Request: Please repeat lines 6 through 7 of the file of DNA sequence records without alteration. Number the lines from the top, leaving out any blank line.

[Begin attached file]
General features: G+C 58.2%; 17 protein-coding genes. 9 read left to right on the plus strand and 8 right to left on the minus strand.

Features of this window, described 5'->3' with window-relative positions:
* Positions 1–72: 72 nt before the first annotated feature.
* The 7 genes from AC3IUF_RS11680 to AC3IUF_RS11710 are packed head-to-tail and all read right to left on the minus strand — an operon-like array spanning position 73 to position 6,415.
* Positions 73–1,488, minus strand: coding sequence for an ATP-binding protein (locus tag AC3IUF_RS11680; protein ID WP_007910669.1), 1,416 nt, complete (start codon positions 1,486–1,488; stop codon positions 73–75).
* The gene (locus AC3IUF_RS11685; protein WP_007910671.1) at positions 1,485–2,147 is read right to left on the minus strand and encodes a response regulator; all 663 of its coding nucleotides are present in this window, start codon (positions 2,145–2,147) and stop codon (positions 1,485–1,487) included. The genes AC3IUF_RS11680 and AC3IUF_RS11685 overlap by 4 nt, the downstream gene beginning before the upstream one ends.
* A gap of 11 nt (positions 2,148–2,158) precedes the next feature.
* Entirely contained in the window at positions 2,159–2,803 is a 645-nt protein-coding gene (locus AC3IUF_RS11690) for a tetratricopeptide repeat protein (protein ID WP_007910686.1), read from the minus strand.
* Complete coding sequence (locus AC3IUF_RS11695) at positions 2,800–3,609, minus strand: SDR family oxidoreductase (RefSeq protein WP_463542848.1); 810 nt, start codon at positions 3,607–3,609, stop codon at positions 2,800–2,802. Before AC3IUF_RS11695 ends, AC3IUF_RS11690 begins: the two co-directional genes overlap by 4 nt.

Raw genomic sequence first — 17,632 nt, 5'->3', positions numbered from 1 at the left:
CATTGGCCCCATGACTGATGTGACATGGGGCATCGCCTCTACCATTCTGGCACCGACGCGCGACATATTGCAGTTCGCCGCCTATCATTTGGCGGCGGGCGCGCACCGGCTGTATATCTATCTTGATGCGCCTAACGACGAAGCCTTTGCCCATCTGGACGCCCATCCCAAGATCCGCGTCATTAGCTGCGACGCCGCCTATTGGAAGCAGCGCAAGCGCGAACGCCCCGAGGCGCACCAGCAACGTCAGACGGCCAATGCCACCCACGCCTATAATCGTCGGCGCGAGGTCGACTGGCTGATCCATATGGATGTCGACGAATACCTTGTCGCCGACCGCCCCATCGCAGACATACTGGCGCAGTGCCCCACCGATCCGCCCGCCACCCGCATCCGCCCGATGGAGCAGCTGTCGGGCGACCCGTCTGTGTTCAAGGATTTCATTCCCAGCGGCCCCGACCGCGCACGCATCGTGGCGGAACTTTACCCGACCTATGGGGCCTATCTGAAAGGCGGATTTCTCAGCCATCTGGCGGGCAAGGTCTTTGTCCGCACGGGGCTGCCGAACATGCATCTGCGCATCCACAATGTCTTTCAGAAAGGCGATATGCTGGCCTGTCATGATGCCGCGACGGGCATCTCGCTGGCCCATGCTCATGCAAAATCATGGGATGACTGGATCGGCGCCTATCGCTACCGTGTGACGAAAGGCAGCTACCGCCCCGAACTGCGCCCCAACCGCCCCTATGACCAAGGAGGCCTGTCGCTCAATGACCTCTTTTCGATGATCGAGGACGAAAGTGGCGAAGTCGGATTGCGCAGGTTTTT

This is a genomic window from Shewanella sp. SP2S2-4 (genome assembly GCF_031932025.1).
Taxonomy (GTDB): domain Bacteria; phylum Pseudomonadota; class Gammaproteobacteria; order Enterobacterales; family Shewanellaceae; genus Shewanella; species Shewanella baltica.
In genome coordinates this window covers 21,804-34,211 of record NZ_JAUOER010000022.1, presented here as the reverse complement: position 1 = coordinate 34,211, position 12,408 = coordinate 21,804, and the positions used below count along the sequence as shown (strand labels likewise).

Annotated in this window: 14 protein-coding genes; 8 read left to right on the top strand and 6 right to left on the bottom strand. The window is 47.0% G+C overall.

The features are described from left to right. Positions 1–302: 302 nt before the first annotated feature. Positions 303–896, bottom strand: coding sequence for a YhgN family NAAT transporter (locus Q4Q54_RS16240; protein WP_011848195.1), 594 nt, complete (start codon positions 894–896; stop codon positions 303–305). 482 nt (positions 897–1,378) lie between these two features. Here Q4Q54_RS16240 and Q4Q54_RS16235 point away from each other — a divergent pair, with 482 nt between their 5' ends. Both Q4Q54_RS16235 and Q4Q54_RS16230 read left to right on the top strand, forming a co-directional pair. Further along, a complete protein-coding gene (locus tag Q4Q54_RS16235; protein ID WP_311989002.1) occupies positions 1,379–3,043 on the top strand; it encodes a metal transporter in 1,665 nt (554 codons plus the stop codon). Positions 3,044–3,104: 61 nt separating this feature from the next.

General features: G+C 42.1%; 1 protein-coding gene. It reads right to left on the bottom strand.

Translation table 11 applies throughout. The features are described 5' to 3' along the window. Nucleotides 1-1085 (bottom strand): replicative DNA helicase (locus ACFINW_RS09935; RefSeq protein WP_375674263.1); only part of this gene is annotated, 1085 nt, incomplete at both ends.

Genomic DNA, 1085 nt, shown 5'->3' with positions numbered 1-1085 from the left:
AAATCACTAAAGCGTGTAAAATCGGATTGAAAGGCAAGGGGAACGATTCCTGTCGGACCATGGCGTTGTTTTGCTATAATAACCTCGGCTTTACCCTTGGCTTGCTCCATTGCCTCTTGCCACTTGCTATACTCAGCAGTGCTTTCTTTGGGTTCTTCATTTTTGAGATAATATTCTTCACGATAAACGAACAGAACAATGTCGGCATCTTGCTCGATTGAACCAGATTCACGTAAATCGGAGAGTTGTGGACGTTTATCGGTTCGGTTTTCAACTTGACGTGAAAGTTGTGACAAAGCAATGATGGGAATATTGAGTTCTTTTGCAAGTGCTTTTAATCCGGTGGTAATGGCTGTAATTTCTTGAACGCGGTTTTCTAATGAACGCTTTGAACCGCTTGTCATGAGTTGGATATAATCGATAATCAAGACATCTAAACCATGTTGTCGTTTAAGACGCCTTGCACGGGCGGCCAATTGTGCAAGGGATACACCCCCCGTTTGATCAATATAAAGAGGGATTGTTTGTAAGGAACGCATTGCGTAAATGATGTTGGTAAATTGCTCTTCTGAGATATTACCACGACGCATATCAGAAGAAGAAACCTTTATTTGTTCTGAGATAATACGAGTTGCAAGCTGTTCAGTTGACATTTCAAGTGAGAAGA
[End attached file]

* The gene (locus AC3IUF_RS11685; protein WP_007910671.1) at positions 1,485–2,147 is read right to left on the minus strand and encodes a response regulator; all 663 of its coding nucleotides are present in this window, start codon (positions 2,145–2,147) and stop codon (positions 1,485–1,487) included. The genes AC3IUF_RS11680 and AC3IUF_RS11685 overlap by 4 nt, the downstream gene beginning before the upstream one ends.
* A gap of 11 nt (positions 2,148–2,158) precedes the next feature.